Sometimes, I hate dating.
I’m not talking about the awkward stages, the half-hearted flirtation, the weird tightrope between letting him hold the door for you and knowing when to go halvsies on an ice cream, the DTRs, Snapchatting from a high angle to make yourself look pretty…
I’m talking about being in a relationship.
Now, let the record show that I am currently in one, with a person I love very much (YES I SAID LOVE AND I REALIZE THAT IT’S PERMANENTLY ON THE INTERNET). I realize, therefore, that this is a horrible thing to say, both in his virtual presence, and in the virtual presences of numerous people who would really like to be in romantic relationships. For your convenience, I have pre-sharpened a whole host of pitchforks and collected a substantial number of gasoline-soaked torches that I have left at an undisclosed location; should you be interested in their use, shoot me an e-mail and I will forward you the address, as well as a copy of my daily schedule so you and your angry mob of friends can ascertain the best time to catch me unawares.
Now, while I wait here for my reckoning, let me reflect on the “why.”
Why do I hate being in a relationship? Dating is fun, nice, and generally pleasant for a number of reasons that I won’t begin to list for the sake of the people who are currently driving seventy-three miles an hour toward the pitchfork location.
Well, I think we can all agree on the number one reason I hate being in a relationship, which is that I might have emotional and psychological issues that should be dealt with by a professional.
I don’t know, though. There’s something about romantic self-sacrifice that’s really an issue for me. I seem to have developed a self-assigned policy that states “You shouldn’t do anything for anyone else ever.”
The thing is, sacrifice for my friends seems noble and beautiful. Sacrifice for A MAN, though, seems like a capital offense against all womankind, the sort of thing that would make Susan B. Anthony roll in her grave. I shouldn’t move anywhere for A DUDE. I shouldn’t give up any of my dreams for a pair of gorgeous eyes. I shouldn’t give up anything I MODERATELY LIKE for a person I seriously love.
YOU AREN’T ALLOWED TO ASK ANYTHING OF ME. YOUR ANCESTORS OPPRESSED MINE. WELL, ACTUALLY MY OWN ANCESTORS OPPRESSED EACH OTHER, BUT SOME OF THEM HAD PENISES AND SO DO YOU.
I dated someone once, who shall remain nameless and, in his anonymity, throw everyone else I’ve ever dated under the bus. For the sake of anonymity, let’s call him Andrew Garfield. Now, Drew (I hypothetically like to call him Drew) argued that obligation is a natural part of being in a relationship. (Now, about half of those who are currently coming to pitchfork me have suddenly pulled a U-turn to redirect their fury. (If you’ve ever dated me, and you’re reading this now, I advise you to relocate immediately.))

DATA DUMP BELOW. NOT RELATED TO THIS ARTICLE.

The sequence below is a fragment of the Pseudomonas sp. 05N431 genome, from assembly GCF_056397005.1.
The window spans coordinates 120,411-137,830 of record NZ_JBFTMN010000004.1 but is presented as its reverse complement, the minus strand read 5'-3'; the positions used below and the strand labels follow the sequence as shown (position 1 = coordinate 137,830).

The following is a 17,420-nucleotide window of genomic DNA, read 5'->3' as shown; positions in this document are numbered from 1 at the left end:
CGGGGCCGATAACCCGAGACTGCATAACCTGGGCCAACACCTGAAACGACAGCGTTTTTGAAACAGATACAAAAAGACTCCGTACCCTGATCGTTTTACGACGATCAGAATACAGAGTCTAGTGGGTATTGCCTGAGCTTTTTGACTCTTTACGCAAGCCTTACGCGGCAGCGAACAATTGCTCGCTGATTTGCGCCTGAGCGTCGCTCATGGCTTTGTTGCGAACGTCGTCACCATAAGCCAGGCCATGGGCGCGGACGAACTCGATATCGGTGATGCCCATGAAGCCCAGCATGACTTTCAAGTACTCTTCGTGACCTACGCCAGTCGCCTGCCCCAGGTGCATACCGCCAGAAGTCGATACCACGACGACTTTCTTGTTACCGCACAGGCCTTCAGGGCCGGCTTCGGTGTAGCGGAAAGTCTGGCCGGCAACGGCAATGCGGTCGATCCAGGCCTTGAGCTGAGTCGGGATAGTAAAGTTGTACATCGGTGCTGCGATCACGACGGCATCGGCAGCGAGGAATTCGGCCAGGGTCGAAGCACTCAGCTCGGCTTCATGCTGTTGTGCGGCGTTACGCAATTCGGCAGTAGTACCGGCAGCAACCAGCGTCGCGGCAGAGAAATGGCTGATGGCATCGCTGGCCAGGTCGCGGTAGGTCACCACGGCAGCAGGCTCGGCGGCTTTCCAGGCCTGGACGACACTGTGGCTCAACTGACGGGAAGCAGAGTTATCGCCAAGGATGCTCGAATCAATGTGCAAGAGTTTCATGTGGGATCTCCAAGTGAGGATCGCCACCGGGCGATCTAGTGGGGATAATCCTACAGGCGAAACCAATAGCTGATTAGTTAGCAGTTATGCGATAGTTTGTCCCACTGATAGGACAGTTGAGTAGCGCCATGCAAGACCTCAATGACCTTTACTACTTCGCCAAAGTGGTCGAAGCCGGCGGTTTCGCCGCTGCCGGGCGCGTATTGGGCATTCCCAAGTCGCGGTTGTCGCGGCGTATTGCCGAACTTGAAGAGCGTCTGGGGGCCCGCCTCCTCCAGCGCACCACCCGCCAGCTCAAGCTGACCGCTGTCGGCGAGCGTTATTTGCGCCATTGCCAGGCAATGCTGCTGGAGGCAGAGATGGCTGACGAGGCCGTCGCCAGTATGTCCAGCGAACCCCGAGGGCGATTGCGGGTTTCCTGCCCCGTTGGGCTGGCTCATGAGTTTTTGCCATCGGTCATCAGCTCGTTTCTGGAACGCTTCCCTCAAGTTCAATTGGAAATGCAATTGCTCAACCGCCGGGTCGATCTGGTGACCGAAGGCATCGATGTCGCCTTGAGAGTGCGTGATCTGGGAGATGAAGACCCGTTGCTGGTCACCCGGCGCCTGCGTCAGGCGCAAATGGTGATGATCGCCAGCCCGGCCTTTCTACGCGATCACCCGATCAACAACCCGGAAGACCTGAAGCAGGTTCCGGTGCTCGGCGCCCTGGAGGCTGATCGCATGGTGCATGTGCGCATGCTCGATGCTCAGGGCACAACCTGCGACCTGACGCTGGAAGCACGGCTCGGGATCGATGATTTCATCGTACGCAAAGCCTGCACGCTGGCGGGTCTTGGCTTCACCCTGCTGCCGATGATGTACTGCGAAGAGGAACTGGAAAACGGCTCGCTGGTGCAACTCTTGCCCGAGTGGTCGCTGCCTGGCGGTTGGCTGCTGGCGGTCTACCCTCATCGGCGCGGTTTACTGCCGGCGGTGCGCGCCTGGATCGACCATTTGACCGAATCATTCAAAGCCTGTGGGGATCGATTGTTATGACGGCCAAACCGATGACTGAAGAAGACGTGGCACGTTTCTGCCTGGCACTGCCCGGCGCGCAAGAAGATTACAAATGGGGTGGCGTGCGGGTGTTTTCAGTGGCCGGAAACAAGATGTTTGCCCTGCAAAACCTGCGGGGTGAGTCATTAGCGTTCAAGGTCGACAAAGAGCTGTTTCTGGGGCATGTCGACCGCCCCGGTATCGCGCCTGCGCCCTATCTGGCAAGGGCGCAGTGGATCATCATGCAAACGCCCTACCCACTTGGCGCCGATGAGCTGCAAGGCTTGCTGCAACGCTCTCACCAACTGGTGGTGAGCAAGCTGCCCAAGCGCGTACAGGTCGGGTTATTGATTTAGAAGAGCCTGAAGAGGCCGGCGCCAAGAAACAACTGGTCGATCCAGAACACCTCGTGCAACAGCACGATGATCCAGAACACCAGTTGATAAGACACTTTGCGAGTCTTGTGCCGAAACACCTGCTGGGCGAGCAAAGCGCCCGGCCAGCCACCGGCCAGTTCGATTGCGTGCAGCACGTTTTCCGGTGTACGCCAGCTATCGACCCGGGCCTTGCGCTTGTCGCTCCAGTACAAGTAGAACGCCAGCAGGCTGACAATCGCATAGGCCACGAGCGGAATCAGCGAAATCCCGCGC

Never fear, though. I keep a pitchfork or two reserved for myself; The gentleman in question is no longer with us.
Just kidding. I only roughed him up a bit.
Just kidding. I punched him in the ribs and he didn’t notice.
I brought all this up in a conversation with my friends the other evening. We all bristled at the word “obligation,” and maybe it is too strong. But why does it offend us so much? “A binding promise, contract, sense of duty, indebtedness, bond containing a penalty…” (yeah, I see why that last one is a problem.)
Binding promise. Okay, that seems to be a pretty worthwhile thing. Marriage, I think, is supposed to be this kind of thing.
Contract. Ehhh. Maybe that one’s too much like an official business dealing. I don’t want to sign anything in blood, and I never read fine print.
A sense of duty. Well, was Aragorn obligated to save the hobbits? Sort of. I mean, he was honor bound. But he had a choice. Right?
Maybe that’s what I don’t like about the word “obligation.” It implies requirement. I have to do it. And that doesn’t seem very loving to me.
To me, it seems the power in loving comes from the choice. You always have the option to get out, and it’s deciding to stay in that is beautiful. But maybe there are things that you’re signing up for when you make the choice to sign on to the relationship in general.
I can’t be in a romantic relationship for the friendship and the foot massages. The question isn’t really “How much do I have to do?” but rather “How much can I do?” The obligation thing doesn’t even come into question if you’re doing the relationship thing the way you’re supposed to, I’m pretty sure.
Am I simply a product of the whole Western individualist mentality? Because I don’t believe life is supposed to be about my dreams or my plans or, actually, me. At least not first and foremost. I’m supposed to look to the needs of others. “Love your neighbor as yourself,” was intended to be gender-blind, I’d wager. And I think there’s a small possibility that I use past injustices to justify my own selfishness, although that’s probably not the case because I’m perfect.
It could be that I’m obligated to other human beings simply by nature of their being humans. I’m obligated by eternal debt to someone who extended undeserved love to me once. Right? His love requires my response. Does that sound wrong?
I still don’t know and I don’t know how to know. For some reason, certain people keep sticking with me, whether it’s obligation or choice or something else that I’d love to have a name for.
I have learned though, that most of the time I barely know what I’m talking about.
Lauren (Boersma) Harris (’13) is a spontaneous, idealistic, independent, fierce, over-thinking, damaged, adventurous, ordinary megalomaniac with a healthy sense of self-worth and a high word count. She has been a teacher both indoors and outdoors; she loves improvised comedy, backpacking, and writing, even when it’s required.